First thing on Tuesday (15 Sep,) I reply to Lindsey and cc Rick.  The reply to Lindsey bounces back.  There’s a shocker.  Ken and I try to figure how we could still sell stuff on the site.  Ken created an info “box” at the top of each page explaining that we have technical issues with our payment system.  Fortunately, we could keep the site up so our SEO (search engine optimization) doesn’t get hurt.  There was no further communications from PayPal.  I filled out and submitted additional info to them.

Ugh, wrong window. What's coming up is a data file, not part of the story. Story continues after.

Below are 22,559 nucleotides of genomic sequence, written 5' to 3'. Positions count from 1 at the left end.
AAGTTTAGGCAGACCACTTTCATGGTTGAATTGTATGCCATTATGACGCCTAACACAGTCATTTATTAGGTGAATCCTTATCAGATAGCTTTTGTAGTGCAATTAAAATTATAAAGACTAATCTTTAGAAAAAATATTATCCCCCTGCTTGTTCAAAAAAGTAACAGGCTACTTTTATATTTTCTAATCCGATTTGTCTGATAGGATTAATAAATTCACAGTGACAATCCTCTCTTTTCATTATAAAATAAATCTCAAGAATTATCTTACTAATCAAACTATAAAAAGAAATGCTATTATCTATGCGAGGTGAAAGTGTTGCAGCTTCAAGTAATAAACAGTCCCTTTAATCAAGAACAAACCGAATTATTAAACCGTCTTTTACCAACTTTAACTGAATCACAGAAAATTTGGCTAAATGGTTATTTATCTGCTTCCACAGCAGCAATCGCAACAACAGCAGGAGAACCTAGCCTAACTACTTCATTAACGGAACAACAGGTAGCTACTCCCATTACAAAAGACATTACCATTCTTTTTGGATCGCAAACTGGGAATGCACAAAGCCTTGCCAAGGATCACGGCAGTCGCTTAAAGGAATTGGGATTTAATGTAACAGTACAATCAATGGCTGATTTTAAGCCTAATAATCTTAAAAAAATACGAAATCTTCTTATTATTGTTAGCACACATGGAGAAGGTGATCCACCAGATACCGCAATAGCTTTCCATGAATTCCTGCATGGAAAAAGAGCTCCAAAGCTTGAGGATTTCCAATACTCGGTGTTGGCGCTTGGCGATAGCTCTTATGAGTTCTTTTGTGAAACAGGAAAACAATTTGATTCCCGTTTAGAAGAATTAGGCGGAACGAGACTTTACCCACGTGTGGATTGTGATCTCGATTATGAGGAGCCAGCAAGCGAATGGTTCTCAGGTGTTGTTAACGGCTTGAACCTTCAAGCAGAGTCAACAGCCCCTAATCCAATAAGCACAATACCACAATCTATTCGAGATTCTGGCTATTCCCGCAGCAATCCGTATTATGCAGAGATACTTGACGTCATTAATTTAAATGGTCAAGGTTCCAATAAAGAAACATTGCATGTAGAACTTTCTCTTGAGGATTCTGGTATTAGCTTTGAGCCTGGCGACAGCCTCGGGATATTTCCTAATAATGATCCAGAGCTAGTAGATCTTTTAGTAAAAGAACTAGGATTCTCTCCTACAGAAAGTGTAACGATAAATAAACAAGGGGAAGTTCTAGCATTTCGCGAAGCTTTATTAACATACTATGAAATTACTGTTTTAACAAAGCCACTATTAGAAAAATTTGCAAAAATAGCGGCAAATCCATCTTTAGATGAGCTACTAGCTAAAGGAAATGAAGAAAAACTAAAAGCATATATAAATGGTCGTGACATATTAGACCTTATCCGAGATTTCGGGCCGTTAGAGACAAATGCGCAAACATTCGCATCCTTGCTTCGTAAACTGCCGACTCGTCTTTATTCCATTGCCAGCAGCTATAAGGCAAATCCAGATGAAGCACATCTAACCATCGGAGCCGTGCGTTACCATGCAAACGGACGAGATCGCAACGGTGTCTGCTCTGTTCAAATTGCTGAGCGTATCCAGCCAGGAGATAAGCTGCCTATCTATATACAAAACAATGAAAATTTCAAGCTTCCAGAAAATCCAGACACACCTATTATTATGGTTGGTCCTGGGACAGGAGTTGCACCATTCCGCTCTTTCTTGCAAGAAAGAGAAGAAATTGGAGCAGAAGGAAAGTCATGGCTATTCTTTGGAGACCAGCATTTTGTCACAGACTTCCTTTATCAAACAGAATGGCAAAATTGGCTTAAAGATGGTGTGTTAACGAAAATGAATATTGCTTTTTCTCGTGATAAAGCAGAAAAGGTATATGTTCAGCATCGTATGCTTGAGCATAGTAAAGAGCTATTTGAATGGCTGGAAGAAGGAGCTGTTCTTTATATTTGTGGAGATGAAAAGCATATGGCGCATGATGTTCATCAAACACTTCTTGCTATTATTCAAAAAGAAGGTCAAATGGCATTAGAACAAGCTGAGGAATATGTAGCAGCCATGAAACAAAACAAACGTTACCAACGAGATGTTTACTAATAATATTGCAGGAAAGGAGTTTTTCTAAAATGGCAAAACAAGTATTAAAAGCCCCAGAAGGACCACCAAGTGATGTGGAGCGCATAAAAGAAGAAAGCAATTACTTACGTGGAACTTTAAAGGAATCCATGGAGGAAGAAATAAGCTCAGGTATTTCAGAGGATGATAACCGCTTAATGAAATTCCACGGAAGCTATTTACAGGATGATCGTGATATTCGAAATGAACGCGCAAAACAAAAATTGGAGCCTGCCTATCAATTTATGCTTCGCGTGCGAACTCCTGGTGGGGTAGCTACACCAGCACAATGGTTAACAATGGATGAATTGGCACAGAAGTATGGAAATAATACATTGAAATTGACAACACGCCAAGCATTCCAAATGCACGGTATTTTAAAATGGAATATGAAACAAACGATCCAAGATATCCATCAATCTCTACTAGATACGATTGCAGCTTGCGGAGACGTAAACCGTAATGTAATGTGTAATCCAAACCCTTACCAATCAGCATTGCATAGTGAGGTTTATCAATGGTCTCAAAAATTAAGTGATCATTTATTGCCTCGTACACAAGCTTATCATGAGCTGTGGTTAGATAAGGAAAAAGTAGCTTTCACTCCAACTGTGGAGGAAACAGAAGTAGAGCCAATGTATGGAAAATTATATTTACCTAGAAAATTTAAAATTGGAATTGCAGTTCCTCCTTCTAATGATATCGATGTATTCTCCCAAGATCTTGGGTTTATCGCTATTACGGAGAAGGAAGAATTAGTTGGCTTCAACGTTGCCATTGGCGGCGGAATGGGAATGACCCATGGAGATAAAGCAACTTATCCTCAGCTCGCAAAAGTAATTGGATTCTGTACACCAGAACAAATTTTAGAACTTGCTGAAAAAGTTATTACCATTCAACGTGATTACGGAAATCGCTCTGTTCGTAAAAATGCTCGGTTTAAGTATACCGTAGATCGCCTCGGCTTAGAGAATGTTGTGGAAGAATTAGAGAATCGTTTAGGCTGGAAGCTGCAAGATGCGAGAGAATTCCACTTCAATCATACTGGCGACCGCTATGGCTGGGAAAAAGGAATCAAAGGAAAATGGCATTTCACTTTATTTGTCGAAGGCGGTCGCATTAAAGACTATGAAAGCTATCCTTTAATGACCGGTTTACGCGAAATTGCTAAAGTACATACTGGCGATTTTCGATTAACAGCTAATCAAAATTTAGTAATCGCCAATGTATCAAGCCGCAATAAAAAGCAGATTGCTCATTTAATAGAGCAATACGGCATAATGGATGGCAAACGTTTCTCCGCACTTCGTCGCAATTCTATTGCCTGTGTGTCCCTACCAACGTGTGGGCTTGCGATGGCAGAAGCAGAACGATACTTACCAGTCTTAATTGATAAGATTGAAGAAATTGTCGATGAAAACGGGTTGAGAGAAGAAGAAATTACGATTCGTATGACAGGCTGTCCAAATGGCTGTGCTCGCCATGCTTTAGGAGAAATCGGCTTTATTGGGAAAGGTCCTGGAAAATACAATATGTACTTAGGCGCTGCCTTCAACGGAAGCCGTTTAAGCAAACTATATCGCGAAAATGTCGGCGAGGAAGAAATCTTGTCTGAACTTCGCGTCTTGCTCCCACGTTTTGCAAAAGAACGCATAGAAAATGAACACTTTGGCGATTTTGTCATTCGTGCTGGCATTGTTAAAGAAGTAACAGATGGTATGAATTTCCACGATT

Today (16 Sep,) I filled out even more info and submitted it.  I transferred funds to cover the chargeback even though they hadn’t asked for it.  I thought it might help get us back making sales online.  Ken updates the message on the site to include a pitch for calling your order in to us.  He does the same on twitter and Facebook.  At noon, we make a phone sale (a 403 vacuum breaker from Belvedere) to a plumbing supply company in West Palm Beach, FL.  A short time later, I phone Rick at PayPal to see if he can get us up and running.  He makes some calls and gets back to me within an hour and a half.  One of the limitations has been lifted!  We can now sell online again.  We don’t have access to our money, mind you, but we can resume selling on the site.  Once the chargeback is “cleared up,” we will have full access to our account.  I’m pretty sure we’re not going to see the $1235, but if they want me to believe they are trying to help me, fine.